Imagine the sound for your television suddenly went away and you couldn’t hear anything the people were saying. You could see what was going on but you had no idea if something was being said by a character off screen and you would have no way of knowing exactly what was happening. How well do you think you would follow the plot from your favorite show? How well do you think you would be able to follow a presidential debate? That is how hearing impaired people feel all the time, except it is not limited to a favorite program being muted.
Now imagine you are trying to learn math, science, or how to read with no auditory feedback. Can it be done? Absolutely. Can it be done easily if no one around you is able to communicate directly with you? No. That is why many school districts employ sign language interpreters for deaf and hearing impaired students from the time they enter the school until they graduate. These interpreters go with the student to their classes and help them communicate with the teachers, staff, and other students. But what about rural school districts with severely limited funds and access to qualified sign language interpreters? They face the added challenge of simply finding someone who is willing to work in a small community for typically far less compensation than is available in a more urban setting.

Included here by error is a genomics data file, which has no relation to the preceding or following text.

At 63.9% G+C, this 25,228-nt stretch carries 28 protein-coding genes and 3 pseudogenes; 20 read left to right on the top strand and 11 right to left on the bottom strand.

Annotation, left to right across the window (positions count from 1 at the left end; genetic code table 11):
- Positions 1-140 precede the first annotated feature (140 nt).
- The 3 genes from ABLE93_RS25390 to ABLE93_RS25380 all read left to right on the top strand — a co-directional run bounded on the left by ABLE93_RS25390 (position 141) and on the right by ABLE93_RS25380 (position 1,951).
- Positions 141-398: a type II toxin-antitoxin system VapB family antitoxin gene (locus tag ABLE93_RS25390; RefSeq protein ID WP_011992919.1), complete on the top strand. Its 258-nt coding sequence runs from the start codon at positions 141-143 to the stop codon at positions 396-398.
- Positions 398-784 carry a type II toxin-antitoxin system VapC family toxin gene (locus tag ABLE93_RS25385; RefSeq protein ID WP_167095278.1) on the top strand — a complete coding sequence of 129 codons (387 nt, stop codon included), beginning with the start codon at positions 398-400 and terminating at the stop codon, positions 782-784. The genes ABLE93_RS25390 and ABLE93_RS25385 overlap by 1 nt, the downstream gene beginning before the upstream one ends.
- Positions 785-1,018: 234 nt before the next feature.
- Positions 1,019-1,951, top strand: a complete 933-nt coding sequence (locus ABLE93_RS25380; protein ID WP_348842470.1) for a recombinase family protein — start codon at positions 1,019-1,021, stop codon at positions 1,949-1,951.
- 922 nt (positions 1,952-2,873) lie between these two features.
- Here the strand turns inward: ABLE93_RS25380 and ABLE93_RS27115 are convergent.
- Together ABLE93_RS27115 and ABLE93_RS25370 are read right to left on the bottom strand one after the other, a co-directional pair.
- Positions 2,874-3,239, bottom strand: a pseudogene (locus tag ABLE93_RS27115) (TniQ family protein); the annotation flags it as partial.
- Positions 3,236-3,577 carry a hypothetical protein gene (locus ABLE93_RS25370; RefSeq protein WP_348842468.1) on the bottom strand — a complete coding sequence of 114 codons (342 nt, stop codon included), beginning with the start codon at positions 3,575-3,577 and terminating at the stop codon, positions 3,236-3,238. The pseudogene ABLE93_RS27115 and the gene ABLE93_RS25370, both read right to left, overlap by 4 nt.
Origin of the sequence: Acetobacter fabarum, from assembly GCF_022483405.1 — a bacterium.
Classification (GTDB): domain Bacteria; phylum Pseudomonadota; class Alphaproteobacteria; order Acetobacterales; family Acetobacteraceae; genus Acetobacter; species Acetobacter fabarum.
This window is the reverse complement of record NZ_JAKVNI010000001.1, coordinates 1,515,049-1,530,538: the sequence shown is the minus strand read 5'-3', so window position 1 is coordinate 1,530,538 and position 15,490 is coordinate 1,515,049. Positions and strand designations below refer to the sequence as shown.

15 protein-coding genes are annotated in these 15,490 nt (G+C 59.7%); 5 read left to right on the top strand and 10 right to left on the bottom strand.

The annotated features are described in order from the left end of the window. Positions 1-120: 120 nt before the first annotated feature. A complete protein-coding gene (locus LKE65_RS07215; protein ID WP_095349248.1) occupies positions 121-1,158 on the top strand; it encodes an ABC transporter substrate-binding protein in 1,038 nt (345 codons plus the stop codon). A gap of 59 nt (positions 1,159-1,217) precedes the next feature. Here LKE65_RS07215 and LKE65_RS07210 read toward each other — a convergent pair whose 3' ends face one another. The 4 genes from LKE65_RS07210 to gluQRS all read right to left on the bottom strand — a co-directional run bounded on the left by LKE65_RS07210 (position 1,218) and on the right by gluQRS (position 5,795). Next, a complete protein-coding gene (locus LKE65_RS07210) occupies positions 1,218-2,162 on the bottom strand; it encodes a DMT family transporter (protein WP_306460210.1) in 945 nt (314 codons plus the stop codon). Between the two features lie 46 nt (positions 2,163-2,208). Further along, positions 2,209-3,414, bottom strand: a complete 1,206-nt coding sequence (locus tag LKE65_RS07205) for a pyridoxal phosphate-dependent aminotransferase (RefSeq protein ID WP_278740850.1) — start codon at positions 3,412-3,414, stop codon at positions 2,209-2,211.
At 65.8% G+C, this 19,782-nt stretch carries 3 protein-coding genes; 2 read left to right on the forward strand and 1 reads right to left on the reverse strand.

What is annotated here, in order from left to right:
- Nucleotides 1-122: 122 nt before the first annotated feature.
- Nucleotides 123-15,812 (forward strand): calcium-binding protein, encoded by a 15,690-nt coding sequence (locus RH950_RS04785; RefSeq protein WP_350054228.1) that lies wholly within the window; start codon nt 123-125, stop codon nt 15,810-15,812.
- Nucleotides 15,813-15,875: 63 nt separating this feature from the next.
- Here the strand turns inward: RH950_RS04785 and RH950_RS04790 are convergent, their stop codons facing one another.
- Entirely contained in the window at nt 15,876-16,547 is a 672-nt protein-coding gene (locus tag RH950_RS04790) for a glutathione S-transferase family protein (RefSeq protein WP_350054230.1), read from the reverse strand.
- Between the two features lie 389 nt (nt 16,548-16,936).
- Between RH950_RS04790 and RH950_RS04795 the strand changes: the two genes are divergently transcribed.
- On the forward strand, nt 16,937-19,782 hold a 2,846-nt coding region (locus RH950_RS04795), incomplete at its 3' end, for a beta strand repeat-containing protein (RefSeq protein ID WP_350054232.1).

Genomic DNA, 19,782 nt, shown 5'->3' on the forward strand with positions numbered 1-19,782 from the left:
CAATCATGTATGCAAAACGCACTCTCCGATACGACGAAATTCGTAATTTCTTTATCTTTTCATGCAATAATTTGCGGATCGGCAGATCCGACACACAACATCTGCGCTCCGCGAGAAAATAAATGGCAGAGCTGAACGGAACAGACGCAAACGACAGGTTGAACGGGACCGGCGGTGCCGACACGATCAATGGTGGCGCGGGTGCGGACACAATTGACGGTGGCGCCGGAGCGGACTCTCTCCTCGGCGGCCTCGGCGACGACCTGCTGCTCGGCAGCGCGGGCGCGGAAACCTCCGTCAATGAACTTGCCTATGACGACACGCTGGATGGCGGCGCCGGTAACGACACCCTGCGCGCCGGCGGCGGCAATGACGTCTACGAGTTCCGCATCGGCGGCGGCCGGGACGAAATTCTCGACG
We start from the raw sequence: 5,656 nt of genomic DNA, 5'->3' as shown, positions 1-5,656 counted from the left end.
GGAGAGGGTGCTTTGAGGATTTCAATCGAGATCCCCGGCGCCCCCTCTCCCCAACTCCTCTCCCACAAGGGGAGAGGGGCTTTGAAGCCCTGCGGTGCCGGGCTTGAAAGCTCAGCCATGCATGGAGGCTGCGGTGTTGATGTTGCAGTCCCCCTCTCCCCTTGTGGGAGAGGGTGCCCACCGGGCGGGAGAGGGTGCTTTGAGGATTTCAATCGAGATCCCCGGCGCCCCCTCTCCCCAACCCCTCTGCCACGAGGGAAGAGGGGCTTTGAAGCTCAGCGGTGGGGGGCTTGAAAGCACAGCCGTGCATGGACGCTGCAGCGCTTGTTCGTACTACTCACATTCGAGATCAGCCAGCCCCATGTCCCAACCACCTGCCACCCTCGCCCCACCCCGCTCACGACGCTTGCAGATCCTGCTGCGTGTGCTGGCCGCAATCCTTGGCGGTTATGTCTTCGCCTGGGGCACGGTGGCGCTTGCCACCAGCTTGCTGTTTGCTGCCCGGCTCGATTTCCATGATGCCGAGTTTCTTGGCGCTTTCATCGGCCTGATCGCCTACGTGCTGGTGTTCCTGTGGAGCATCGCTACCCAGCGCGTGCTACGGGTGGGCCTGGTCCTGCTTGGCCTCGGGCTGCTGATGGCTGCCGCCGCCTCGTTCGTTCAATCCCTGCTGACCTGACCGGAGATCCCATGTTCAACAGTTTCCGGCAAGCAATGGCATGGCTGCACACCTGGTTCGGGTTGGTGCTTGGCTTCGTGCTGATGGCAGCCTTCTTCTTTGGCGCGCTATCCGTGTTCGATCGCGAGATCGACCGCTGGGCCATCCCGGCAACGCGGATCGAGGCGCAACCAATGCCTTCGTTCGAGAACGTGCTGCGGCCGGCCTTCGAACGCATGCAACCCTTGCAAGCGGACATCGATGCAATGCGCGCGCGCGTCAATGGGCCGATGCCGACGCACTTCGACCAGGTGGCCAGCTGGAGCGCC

Video interpreting allows rural school districts to find qualified sign language interpreters for their students. Schools set up video conferencing software or devices in the classroom so interpreters can hear the teacher and see the child. With audio enabled the interpreter is able to voice questions for the child and interpret instructions and information in real time to the child. Rapidly evolving video technology means the devices needed for the online interpreter services are becoming smaller and more portable. It will soon be as easy for a child to have interpretive services available as it is to dial a phone or send a text message.
As the technology evolves the cost associated with it goes down. This means video interpreting will become even more affordable for rural school districts. The cost associated with this type of interpreting is already minimal compared to the cost of traditional interpreters because they are available as needed rather than being hired full time. This reduces salary costs as well as hidden costs such as health insurance and retirement benefits.
Sign language interpreters working via video is a good for the interpreter, the school district, and the student. The interpreter is given access to a greater number of clients and can work from the town they love. The school district is able to provide affordable services for their students and the children are able to receive the best education possible with the assistance of their interpreter.